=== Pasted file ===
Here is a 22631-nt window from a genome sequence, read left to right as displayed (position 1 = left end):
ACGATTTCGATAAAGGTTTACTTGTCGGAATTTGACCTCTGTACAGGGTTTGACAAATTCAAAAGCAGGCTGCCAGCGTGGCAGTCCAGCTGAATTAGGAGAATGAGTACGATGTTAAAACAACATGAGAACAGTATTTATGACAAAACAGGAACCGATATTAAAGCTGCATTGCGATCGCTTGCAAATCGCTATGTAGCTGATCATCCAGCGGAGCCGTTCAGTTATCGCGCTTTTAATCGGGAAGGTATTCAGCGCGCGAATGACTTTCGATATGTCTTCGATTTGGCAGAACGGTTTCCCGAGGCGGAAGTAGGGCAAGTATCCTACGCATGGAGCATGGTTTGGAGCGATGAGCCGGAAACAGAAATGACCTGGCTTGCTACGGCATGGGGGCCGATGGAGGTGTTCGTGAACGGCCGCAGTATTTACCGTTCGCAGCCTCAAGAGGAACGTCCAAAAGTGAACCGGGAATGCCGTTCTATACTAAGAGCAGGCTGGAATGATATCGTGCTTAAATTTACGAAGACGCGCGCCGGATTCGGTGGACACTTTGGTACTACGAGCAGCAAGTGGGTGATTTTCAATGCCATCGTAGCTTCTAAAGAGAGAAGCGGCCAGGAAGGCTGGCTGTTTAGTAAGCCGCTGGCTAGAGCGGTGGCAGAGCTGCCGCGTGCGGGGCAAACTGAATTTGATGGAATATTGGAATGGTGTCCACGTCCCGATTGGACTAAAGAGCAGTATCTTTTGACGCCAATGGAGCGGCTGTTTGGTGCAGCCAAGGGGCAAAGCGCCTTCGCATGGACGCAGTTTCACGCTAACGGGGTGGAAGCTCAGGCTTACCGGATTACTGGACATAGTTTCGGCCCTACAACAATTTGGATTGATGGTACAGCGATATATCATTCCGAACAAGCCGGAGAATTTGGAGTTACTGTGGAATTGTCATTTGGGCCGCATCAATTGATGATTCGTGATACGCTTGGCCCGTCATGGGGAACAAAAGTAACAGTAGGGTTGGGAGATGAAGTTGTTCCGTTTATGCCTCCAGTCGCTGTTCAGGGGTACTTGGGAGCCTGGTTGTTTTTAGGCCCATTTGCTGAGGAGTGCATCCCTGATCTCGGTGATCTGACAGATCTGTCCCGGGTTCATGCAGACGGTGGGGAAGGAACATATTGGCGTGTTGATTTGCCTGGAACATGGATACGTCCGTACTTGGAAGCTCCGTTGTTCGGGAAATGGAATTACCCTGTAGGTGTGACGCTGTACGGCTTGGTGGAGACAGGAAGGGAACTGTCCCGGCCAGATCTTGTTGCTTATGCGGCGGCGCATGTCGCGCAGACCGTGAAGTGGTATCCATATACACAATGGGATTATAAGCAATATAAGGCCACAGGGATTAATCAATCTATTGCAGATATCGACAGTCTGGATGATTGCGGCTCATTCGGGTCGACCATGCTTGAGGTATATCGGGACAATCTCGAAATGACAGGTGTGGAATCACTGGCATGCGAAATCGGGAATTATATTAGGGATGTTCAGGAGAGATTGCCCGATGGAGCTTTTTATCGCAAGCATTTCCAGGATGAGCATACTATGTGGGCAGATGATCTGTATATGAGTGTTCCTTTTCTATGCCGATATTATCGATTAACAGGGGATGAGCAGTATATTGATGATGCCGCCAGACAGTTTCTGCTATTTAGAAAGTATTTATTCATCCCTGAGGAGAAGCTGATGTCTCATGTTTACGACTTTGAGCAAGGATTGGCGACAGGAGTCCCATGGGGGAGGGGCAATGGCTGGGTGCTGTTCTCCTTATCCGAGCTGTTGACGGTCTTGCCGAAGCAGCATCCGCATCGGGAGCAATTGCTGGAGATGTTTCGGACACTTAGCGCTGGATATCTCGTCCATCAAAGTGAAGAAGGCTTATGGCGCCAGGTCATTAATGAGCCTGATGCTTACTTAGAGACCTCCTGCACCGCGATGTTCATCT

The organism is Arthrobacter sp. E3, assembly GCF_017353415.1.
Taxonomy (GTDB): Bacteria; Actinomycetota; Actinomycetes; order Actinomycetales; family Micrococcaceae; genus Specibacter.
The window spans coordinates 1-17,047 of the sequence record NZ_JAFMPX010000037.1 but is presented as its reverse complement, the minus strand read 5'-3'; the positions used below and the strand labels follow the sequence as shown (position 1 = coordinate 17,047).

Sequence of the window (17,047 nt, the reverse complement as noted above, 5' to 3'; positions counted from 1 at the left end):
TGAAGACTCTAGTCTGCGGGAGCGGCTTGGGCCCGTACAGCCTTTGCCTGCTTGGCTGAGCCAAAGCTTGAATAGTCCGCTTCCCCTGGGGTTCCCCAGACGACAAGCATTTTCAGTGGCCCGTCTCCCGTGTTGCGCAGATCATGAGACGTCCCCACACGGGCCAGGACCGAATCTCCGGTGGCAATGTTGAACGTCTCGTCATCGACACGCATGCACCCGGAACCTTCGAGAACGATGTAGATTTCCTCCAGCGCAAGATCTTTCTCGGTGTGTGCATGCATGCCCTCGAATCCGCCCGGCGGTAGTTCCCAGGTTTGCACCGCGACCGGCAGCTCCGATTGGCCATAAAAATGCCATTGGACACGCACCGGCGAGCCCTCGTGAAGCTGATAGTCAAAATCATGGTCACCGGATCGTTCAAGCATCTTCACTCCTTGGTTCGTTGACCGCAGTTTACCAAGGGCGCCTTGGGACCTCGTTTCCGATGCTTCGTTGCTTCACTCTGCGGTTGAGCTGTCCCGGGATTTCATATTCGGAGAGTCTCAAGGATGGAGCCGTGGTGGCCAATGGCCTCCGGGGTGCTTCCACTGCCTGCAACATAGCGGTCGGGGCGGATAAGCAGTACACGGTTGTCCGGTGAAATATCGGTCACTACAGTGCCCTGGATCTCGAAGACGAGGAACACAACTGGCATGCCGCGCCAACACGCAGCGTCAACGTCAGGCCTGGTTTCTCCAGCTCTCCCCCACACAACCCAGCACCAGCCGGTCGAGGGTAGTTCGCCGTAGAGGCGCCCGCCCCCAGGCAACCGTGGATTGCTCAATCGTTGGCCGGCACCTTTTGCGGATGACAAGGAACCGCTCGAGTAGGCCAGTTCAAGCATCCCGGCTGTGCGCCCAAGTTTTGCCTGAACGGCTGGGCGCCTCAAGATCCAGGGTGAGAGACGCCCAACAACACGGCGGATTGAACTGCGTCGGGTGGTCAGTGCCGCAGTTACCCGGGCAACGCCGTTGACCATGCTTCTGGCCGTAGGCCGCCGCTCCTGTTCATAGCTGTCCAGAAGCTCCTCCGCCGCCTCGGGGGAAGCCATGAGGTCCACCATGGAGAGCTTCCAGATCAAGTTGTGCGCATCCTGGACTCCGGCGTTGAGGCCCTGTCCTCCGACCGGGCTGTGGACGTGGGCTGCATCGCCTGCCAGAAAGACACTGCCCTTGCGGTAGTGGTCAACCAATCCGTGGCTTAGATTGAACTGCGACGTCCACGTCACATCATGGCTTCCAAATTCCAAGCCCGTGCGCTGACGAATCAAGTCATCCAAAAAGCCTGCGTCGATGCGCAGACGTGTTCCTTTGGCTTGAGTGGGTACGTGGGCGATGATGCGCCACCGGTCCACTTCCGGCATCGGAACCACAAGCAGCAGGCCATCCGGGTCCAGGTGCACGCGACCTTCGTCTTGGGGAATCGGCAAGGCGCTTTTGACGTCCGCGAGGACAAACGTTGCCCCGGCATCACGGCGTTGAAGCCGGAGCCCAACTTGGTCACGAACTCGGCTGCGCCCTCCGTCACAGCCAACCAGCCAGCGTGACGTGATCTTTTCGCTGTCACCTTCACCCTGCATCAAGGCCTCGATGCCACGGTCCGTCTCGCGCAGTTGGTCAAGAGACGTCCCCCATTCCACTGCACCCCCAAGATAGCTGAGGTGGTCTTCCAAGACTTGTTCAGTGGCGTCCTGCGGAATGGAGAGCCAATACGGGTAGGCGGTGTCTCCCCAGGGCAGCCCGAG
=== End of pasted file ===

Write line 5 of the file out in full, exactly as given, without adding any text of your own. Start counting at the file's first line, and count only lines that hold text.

The window spans coordinates 1-17,047 of the sequence record NZ_JAFMPX010000037.1 but is presented as its reverse complement, the minus strand read 5'-3'; the positions used below and the strand labels follow the sequence as shown (position 1 = coordinate 17,047).